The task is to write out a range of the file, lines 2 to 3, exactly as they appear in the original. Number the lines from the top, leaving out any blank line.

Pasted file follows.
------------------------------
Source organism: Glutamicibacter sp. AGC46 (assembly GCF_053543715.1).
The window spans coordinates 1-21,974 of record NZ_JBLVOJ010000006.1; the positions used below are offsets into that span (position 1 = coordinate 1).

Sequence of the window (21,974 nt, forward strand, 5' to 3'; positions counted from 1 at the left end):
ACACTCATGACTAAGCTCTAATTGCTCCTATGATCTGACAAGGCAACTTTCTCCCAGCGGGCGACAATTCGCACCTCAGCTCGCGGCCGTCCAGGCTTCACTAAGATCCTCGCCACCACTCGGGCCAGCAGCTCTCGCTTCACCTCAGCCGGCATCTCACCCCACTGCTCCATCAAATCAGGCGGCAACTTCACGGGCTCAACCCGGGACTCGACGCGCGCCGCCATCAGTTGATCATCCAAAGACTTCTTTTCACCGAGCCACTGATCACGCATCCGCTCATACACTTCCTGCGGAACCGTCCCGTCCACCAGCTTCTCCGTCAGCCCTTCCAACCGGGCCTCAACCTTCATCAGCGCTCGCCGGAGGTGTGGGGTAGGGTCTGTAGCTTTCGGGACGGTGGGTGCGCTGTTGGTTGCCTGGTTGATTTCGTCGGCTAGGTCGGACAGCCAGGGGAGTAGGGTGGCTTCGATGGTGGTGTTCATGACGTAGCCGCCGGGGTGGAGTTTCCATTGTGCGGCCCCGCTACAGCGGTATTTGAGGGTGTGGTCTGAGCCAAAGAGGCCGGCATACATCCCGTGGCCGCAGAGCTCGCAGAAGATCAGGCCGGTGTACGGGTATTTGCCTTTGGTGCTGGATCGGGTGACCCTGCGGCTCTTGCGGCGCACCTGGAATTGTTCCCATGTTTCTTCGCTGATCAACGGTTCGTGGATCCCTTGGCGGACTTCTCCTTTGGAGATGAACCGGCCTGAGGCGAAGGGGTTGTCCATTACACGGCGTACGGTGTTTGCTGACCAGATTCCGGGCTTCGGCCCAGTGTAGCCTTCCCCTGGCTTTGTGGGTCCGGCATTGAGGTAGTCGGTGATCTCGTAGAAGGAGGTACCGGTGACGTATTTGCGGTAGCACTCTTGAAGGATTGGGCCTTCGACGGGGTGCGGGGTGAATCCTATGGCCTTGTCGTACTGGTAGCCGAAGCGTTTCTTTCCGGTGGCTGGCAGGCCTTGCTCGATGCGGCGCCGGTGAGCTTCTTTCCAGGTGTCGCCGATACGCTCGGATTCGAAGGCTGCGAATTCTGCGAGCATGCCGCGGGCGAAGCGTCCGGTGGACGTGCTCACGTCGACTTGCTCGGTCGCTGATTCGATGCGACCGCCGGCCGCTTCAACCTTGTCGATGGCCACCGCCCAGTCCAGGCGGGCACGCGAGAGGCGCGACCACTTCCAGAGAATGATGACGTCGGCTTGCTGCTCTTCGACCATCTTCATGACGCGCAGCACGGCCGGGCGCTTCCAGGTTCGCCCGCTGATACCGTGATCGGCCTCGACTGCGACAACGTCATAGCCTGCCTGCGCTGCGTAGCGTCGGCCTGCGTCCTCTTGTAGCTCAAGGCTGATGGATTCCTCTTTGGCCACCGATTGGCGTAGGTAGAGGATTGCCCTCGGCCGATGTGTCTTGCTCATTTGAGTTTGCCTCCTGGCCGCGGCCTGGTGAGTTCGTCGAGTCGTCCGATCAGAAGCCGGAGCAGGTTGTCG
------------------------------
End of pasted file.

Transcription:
The window spans coordinates 1-21,974 of record NZ_JBLVOJ010000006.1; the positions used below are offsets into that span (position 1 = coordinate 1).

Sequence of the window (21,974 nt, forward strand, 5' to 3'; positions counted from 1 at the left end):